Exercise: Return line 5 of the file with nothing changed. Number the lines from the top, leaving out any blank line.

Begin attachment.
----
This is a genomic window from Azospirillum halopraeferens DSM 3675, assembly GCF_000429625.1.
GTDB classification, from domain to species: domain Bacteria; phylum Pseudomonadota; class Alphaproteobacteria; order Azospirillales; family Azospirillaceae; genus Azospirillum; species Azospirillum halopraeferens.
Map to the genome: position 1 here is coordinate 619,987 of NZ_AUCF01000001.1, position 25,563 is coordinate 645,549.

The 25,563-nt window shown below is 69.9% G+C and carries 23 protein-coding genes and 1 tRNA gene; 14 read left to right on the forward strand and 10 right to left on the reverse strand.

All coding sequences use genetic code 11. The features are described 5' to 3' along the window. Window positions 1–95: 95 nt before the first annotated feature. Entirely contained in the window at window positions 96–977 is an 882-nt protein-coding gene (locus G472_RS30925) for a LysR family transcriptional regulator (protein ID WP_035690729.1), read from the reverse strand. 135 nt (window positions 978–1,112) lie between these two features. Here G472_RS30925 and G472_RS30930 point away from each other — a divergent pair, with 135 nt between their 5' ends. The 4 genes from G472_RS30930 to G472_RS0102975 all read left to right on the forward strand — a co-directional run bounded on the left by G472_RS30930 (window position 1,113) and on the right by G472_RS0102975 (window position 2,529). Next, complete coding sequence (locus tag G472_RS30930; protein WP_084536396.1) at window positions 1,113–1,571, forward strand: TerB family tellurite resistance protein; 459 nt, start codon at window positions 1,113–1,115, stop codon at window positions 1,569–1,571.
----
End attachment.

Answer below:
All coding sequences use genetic code 11. The features are described 5' to 3' along the window. Window positions 1–95: 95 nt before the first annotated feature. Entirely contained in the window at window positions 96–977 is an 882-nt protein-coding gene (locus G472_RS30925) for a LysR family transcriptional regulator (protein ID WP_035690729.1), read from the reverse strand. 135 nt (window positions 978–1,112) lie between these two features. Here G472_RS30925 and G472_RS30930 point away from each other — a divergent pair, with 135 nt between their 5' ends. The 4 genes from G472_RS30930 to G472_RS0102975 all read left to right on the forward strand — a co-directional run bounded on the left by G472_RS30930 (window position 1,113) and on the right by G472_RS0102975 (window position 2,529). Next, complete coding sequence (locus tag G472_RS30930; protein WP_084536396.1) at window positions 1,113–1,571, forward strand: TerB family tellurite resistance protein; 459 nt, start codon at window positions 1,113–1,115, stop codon at window positions 1,569–1,571.